Dan Peterman's projects situate themselves at an intersection of ecological modes of perception and numerous strategies of artmaking. Though often focused on materials and processes that convey meaning through aesthetically informed manipulations, Peterman's work is never fully removed from its real world context. Elements borrowed from the waste stream remain a part of it and dysfunctional surpluses and processes are not so much resolved as thrown into a speculative spotlight.
Peterman's sculptural concerns often wind their way into social complexities. For example, in an ongoing series of installations entitled Excerpts from the Universal Lab, Peterman explores the aspirations, dysfunction, and eventual demise of an amateur scientific research facility operated clandestinely in Chicago from the 1960s to the late 1990s. This private initiative fed off the discards of the research facilities at the University of Chicago and was simultaneously a utopic center for amateur research, an elicit hazardous material depot, and an extreme exercise in the compulsion to collect and save.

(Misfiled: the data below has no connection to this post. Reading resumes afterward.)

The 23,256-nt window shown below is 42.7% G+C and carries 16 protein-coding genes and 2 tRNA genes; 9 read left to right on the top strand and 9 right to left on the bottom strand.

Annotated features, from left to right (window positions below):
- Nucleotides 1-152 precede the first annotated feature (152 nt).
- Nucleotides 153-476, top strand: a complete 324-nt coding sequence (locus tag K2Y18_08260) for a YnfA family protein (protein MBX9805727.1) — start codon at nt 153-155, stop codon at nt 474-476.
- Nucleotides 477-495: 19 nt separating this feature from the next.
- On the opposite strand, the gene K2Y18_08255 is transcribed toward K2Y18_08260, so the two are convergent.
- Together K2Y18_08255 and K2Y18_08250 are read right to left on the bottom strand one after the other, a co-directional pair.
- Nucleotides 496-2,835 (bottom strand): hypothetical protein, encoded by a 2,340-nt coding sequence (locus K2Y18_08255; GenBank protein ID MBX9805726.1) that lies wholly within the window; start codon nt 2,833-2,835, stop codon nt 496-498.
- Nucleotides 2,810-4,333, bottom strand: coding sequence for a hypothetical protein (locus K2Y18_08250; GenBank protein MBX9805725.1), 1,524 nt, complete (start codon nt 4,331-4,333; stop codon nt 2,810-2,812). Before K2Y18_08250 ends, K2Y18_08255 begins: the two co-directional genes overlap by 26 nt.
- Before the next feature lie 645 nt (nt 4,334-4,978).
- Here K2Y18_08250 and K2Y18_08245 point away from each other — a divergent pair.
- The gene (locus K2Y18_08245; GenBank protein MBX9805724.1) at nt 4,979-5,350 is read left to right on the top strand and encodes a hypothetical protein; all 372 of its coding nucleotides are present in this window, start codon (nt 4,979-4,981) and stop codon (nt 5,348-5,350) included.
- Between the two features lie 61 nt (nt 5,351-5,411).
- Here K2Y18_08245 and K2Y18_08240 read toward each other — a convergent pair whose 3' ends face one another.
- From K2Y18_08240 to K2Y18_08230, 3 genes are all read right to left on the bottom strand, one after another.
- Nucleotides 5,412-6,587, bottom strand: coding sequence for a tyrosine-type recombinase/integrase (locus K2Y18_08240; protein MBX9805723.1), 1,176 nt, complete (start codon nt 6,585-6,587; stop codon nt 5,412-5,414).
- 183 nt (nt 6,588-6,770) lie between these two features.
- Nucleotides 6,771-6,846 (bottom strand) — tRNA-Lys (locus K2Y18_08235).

Part of Peterman's practice includes the operation of a multifunctional Experimental Station, which was recently destroyed by fire. It housed, along with his studio, a diverse collection of cultural and small-scale enterprises including The Baffler magazine, a visiting artist and exhibition program, and an innovative, educational bicycle program for youths.
Dan Peterman (born 1960) has had solo exhibitions at Kunstverein Hannover; Andrea Rosen Gallery, New York; Klosterfelde, Berlin; Kunsthalle Basel; the Saint Louis Art Museum; and the Museum of Contemporary Art, Chicago. He has participated in group exhibitions at the Tweed Museum of Art, Duluth, Minnesota; Göteborgs Konstmuseum, Sweden; Magasin Centre National d'Art Contemporain de Grenoble, France; Museum Villa Stuck, Munich; and Kasseler Kunstverein, Kassel, Germany. He received a BFA from the University of Wisconsin and an MFA from the University of Chicago.